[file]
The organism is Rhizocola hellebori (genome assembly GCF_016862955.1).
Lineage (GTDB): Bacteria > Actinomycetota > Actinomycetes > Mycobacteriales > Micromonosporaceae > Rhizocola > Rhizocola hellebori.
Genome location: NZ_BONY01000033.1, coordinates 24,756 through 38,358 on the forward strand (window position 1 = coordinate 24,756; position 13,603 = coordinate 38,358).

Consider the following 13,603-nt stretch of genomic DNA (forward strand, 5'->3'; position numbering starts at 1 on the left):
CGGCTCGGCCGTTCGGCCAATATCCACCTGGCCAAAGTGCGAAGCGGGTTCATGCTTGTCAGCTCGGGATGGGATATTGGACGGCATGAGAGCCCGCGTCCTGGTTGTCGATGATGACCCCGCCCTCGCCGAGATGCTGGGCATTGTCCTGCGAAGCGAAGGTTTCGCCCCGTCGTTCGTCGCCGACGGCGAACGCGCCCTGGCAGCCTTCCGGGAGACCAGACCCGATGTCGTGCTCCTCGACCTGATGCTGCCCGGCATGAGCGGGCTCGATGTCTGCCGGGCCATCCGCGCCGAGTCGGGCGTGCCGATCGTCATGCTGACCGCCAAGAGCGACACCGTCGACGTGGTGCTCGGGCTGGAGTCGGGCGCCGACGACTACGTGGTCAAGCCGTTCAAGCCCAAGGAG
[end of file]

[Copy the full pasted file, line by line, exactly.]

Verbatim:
The organism is Rhizocola hellebori (genome assembly GCF_016862955.1).
Lineage (GTDB): Bacteria > Actinomycetota > Actinomycetes > Mycobacteriales > Micromonosporaceae > Rhizocola > Rhizocola hellebori.
Genome location: NZ_BONY01000033.1, coordinates 24,756 through 38,358 on the forward strand (window position 1 = coordinate 24,756; position 13,603 = coordinate 38,358).

Consider the following 13,603-nt stretch of genomic DNA (forward strand, 5'->3'; position numbering starts at 1 on the left):
CGGCTCGGCCGTTCGGCCAATATCCACCTGGCCAAAGTGCGAAGCGGGTTCATGCTTGTCAGCTCGGGATGGGATATTGGACGGCATGAGAGCCCGCGTCCTGGTTGTCGATGATGACCCCGCCCTCGCCGAGATGCTGGGCATTGTCCTGCGAAGCGAAGGTTTCGCCCCGTCGTTCGTCGCCGACGGCGAACGCGCCCTGGCAGCCTTCCGGGAGACCAGACCCGATGTCGTGCTCCTCGACCTGATGCTGCCCGGCATGAGCGGGCTCGATGTCTGCCGGGCCATCCGCGCCGAGTCGGGCGTGCCGATCGTCATGCTGACCGCCAAGAGCGACACCGTCGACGTGGTGCTCGGGCTGGAGTCGGGCGCCGACGACTACGTGGTCAAGCCGTTCAAGCCCAAGGAG